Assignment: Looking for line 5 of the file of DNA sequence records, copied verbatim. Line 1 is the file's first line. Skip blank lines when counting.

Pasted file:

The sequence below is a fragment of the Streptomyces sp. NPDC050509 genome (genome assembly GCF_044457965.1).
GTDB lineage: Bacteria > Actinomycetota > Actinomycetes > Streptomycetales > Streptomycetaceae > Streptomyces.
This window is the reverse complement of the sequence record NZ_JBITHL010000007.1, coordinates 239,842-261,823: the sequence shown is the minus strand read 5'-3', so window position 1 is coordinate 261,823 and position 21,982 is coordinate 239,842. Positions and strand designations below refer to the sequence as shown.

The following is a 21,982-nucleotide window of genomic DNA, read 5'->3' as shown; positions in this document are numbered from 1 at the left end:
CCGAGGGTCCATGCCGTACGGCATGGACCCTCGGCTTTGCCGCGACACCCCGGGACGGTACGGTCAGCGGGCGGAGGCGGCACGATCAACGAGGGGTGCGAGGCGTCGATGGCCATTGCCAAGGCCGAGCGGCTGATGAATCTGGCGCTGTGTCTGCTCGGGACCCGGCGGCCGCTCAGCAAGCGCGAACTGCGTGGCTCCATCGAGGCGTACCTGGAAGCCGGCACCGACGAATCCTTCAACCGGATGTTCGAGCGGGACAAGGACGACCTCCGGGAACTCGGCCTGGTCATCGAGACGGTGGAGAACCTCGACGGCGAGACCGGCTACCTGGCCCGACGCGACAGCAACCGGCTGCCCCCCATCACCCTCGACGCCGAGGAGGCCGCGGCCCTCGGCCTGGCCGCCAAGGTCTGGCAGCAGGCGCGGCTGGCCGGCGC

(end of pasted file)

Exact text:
CCGAGGGTCCATGCCGTACGGCATGGACCCTCGGCTTTGCCGCGACACCCCGGGACGGTACGGTCAGCGGGCGGAGGCGGCACGATCAACGAGGGGTGCGAGGCGTCGATGGCCATTGCCAAGGCCGAGCGGCTGATGAATCTGGCGCTGTGTCTGCTCGGGACCCGGCGGCCGCTCAGCAAGCGCGAACTGCGTGGCTCCATCGAGGCGTACCTGGAAGCCGGCACCGACGAATCCTTCAACCGGATGTTCGAGCGGGACAAGGACGACCTCCGGGAACTCGGCCTGGTCATCGAGACGGTGGAGAACCTCGACGGCGAGACCGGCTACCTGGCCCGACGCGACAGCAACCGGCTGCCCCCCATCACCCTCGACGCCGAGGAGGCCGCGGCCCTCGGCCTGGCCGCCAAGGTCTGGCAGCAGGCGCGGCTGGCCGGCGC